Is the Kalalau Trail open today?
One of the most common questions asked is “Is the trail open today?” or “Will the trail re-open by tomorrow?”
Trail closures are controlled by the State of Hawaii, Department of Land and Natural Resources (DLNR). There are two main types of closures – planned closures and safety closures.
- Planned closures – These closures are announced well in advance. Usually the permit reservation system won’t allow you to reserve a permit during these closures. These closures can result from periods of trail maintenance, hunting or other activities.
- Safety closures – These are often last-minute closures with little or no advance warning. Swollen streams and other unanticipated hazards during and after storms that make the trail too dangerous to cross will cause this type of closure.
A safety closure remains in effect until the DLNR determines it is safe to hike the trail. There is no telling when the trail will be deemed safe and the closure lifted. The answer to the question, “Will the trail re-open tomorrow?” is often “If the State determines it to be safe, then it should be open tomorrow.” which isn’t necessarily helpful.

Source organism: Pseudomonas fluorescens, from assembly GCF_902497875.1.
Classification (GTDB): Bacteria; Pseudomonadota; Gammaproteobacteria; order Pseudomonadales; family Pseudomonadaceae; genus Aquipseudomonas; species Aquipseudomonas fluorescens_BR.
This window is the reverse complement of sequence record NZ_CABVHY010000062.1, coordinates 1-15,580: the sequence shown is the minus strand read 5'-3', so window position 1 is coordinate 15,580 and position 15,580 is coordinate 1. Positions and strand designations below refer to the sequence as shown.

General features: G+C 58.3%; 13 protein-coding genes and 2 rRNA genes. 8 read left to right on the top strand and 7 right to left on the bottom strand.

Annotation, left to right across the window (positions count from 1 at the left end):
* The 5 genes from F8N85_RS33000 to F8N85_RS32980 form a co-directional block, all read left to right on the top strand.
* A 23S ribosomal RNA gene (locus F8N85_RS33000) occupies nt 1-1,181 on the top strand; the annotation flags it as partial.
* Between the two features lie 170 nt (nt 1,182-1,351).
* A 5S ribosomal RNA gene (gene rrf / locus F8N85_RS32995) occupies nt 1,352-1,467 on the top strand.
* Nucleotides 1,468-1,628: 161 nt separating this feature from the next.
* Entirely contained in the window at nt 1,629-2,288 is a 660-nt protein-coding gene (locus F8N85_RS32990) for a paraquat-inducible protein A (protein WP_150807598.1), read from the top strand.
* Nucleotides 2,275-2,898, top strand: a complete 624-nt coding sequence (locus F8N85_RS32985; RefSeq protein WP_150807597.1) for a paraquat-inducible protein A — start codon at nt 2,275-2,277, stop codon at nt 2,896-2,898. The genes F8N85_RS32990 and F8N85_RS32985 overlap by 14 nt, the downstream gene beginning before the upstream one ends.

A better question might be “How and when can I find out if the trail re-opens tomorrow?”
When the Kalalau Trail is currently closed, the DLNR usually places an easy to see, red notification near the top of the following page: http://dlnr.hawaii.gov/dsp/hiking/kauai/kalalau-trail/
If the trail was closed the day prior and is determined to be safe to re-open, we have noted that DLNR removes the “closed banner” sometime after 7:30 am, Hawaii time.
If you are worried about your upcoming hike, your best bet is to check the weather reports. If there’s a storm in the forecast, keep watching and checking the site. There’s a chance it might be closed. If the forecast says that it should clear up, then you could be in luck.
Whether you hike the trail in rainy conditions or dry conditions, always hike cautiously. The trail isn’t listed as one of the Most Dangerous Trails for nothing.